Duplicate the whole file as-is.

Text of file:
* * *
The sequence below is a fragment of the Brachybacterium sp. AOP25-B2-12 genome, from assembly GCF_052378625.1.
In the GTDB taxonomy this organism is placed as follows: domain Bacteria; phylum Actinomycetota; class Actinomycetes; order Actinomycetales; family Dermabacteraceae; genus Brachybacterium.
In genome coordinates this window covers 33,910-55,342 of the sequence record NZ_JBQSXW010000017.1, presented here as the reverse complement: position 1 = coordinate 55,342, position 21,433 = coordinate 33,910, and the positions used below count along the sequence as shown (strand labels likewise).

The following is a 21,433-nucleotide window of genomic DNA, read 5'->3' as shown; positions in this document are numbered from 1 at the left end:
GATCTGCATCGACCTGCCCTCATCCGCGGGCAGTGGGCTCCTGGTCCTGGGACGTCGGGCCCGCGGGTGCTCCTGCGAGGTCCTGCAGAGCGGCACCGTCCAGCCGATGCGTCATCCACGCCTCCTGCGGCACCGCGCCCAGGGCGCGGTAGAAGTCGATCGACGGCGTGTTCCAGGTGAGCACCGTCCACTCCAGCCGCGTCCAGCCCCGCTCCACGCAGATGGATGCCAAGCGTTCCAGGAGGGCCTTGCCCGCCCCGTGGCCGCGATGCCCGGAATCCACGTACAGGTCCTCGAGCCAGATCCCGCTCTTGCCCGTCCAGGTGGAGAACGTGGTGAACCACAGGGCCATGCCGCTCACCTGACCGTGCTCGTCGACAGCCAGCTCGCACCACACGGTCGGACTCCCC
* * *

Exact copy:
The sequence below is a fragment of the Brachybacterium sp. AOP25-B2-12 genome, from assembly GCF_052378625.1.
In the GTDB taxonomy this organism is placed as follows: domain Bacteria; phylum Actinomycetota; class Actinomycetes; order Actinomycetales; family Dermabacteraceae; genus Brachybacterium.
In genome coordinates this window covers 33,910-55,342 of the sequence record NZ_JBQSXW010000017.1, presented here as the reverse complement: position 1 = coordinate 55,342, position 21,433 = coordinate 33,910, and the positions used below count along the sequence as shown (strand labels likewise).

The following is a 21,433-nucleotide window of genomic DNA, read 5'->3' as shown; positions in this document are numbered from 1 at the left end:
GATCTGCATCGACCTGCCCTCATCCGCGGGCAGTGGGCTCCTGGTCCTGGGACGTCGGGCCCGCGGGTGCTCCTGCGAGGTCCTGCAGAGCGGCACCGTCCAGCCGATGCGTCATCCACGCCTCCTGCGGCACCGCGCCCAGGGCGCGGTAGAAGTCGATCGACGGCGTGTTCCAGGTGAGCACCGTCCACTCCAGCCGCGTCCAGCCCCGCTCCACGCAGATGGATGCCAAGCGTTCCAGGAGGGCCTTGCCCGCCCCGTGGCCGCGATGCCCGGAATCCACGTACAGGTCCTCGAGCCAGATCCCGCTCTTGCCCGTCCAGGTGGAGAACGTGGTGAACCACAGGGCCATGCCGCTCACCTGACCGTGCTCGTCGACAGCCAGCTCGCACCACACGGTCGGACTCCCC